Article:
A Hymn Devotion for 27 August 2019 Anno Domini, the Anglican Orthodox Communion Worldwide
1 LORD, who shall abide in thy tabernacle? who shall dwell in thy holy hill? 2 He that walketh uprightly, and worketh righteousness, and speaketh the truth in his heart. 3 He that backbiteth not with his tongue, nor doeth evil to his neighbour, nor taketh up a reproach against his neighbour. 4 In whose eyes a vile person is contemned; but he honoureth them that fear the LORD. He that sweareth to his own hurt, and changeth not.
5 He that putteth not out his money to usury, nor taketh reward against the innocent. He that doeth these things shall never be moved. Psalm 15:1-5 (KJV)
I am very happy to re-discover this gracious old hymn – it is one I heard often on WBLJ Radio, a local public radio station in my hometown after the end of World War II. In those days, every local radio station would seem better than Christian radio today for they played the old classic hymns and no light and fluffy child’s music masquerading as Christian. They also had at least one hour of preaching from different pastors, but always it was from the King James Bible. Shakespeare claimed, “All the world’s a stage, And all the men and women merely players; They have their exits and their entrances, And one man in his time plays many parts.” This is true, however, the parts are not lightly and randomly played – they are directed from a Sovereign on high who has written the play and who will call the curtain at last. Even in our years of wild abandon, the Lord looks on and directs us in the path He will have us go. What a joy and comfort for the elect to know and believe!
The lyrics of this hymn are, unfortunately, by the old Oxford Movement proponent, John Keble. He had a spiritual streak in his poetry that belied his Roman-leaning tendencies. We owe the peacock-like vestments of the high church with their pointy hats to John Keble. But he struck a gold vein in the writing of this hymn. Keble completed the lyrics on November 25, 1820. The tune is, HURSLEY, named after the home village of Keble, though there are varying claims on the origin of the tune. The hymn was even adapted for use by the French Protestant Huegenots.
SUN OF MY SOUL, THOU SAVIOR DEAR
SUN of my soul, Thou ‘Savior dear,
It is not night if Thou be near;
0 may no earth- born cloud arise
To hide Thee from Thy servant’ s eyes.
When the soft dews of kindly sleep
My wearied eyelids gently Steep,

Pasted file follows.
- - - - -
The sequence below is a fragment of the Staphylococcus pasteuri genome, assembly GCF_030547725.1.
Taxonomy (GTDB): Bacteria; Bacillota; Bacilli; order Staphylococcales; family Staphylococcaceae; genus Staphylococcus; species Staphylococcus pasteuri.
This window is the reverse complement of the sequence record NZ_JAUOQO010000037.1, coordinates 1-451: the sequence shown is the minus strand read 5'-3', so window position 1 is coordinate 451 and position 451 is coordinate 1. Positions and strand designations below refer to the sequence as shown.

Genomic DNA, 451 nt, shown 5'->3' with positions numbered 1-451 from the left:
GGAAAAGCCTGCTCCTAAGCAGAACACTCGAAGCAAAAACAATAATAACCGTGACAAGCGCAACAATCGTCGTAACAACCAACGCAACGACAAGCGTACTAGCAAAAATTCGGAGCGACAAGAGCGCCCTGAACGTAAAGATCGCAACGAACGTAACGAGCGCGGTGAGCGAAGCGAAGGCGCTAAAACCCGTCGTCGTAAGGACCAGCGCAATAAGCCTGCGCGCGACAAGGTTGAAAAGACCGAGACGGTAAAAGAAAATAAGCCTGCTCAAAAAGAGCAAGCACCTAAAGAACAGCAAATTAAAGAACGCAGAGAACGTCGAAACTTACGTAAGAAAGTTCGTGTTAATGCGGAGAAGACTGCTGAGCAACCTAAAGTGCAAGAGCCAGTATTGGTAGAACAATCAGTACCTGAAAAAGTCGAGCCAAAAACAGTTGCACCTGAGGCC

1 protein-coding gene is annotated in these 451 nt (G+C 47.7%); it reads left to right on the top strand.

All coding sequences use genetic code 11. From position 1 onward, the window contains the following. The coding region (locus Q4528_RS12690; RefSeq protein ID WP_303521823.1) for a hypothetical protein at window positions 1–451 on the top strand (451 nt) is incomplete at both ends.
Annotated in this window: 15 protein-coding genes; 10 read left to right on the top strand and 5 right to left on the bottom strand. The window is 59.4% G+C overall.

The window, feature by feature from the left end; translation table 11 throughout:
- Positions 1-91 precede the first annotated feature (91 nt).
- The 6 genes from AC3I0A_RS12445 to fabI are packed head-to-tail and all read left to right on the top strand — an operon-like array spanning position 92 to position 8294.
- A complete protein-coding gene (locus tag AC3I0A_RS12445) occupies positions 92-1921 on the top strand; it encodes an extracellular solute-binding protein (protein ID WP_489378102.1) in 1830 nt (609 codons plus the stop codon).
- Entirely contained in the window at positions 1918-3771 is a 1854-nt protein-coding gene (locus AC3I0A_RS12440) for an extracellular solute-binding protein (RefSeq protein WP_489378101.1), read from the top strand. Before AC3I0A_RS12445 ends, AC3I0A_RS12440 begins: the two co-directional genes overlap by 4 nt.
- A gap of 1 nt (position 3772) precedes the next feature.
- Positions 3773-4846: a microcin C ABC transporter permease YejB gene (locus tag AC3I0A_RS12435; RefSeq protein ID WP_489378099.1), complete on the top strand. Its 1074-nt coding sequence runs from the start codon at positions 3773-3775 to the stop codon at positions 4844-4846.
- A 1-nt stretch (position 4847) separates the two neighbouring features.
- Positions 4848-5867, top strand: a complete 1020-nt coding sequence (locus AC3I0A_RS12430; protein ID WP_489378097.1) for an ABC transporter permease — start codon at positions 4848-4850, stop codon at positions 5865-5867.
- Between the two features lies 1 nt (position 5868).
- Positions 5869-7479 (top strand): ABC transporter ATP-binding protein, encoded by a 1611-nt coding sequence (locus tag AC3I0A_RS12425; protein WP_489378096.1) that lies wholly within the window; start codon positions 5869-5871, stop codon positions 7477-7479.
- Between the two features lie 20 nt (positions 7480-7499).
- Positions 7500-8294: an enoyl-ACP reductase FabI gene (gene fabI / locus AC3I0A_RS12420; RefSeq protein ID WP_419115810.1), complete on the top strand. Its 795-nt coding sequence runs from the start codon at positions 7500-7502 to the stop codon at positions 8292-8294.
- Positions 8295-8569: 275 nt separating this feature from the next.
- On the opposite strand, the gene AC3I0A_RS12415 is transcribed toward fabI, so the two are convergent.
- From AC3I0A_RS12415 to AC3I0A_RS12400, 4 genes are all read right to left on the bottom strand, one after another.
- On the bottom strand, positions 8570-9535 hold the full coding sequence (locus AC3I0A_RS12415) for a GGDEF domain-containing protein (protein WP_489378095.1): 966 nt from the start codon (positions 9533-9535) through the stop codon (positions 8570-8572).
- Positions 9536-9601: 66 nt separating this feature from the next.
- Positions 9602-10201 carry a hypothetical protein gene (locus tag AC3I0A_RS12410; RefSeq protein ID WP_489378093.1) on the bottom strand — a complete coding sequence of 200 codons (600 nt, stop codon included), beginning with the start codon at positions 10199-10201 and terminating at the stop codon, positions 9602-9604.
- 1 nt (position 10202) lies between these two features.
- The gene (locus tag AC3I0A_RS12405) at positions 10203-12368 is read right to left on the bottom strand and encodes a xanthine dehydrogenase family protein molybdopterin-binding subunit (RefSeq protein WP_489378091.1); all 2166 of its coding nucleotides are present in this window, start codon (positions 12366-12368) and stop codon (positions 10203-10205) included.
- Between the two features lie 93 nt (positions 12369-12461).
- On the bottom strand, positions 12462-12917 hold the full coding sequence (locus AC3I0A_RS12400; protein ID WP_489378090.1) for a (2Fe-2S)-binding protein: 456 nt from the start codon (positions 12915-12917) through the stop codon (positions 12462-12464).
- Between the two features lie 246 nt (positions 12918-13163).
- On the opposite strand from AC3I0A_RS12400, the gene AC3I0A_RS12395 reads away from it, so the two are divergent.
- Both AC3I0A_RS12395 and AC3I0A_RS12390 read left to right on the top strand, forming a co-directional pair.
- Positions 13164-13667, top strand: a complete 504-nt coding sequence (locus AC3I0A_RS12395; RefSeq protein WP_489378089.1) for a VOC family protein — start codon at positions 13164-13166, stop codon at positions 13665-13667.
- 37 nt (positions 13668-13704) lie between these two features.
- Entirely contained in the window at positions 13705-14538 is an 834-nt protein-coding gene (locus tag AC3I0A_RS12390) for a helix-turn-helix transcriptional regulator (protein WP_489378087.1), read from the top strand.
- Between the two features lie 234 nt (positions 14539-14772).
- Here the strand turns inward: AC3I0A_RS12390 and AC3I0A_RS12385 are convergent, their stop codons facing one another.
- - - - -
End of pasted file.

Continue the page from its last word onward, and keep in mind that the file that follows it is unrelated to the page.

Be my last thought how sweet to rest
Forever on my SAVIOUR’ S breast.
Abide with me from morn till eve,
For without Thee l cannot live;
Abide with me when night is nigh,
For without Thee I dare not die
If some poor wandering child Of Thine
Have spurned to-day the voice divine,
Now, LORD, the gracious work begin;
Let him no more lie down in sin.
Watch by the sick enrich the poor
With blessings from thy boundless store
Be every mourner’ s sleep to- night,
Like infant’ s Slumbers, pure and light.
Come near and bless us when we wake,
Ere through the world our way we take
Till in the Ocean of Thy love
We lose ourselves in Heaven above. Amen
SUN of my soul, Thou ‘Savior dear, It is not night if Thou be near; 0 may no earth- born cloud arise
To hide Thee from Thy servant’ s eyes. As we grow older, we look upon the sure promises of God with ever increasing regularity. As one of my youthful students said, “The elderly read the Bible more often because they are cramming for the FINALS.” There is some truth to that. In youthful years, we may believe that we shall live forever, but the trials of time and age prove us wrong as we feel the increasing physical limitations imposed by years of careless living. If ‘life’s evening sun is sinking low’, it is only the sign of a more glorious Sunrise in our Lord. He is our Sun of Righteousness that shall arise for us “with healing in His wings.” (Malachi 4:2) To be sure, our Lord is the brightest and nearest Star in our Heaven. He is the Day Star to lighten our path and brighten our soul. “We have also a more sure word of prophecy; whereunto ye do well that ye take heed, as unto a light that shineth in a dark place, until the day dawn, and the day star arise in your hearts:” 2 Peter 1:19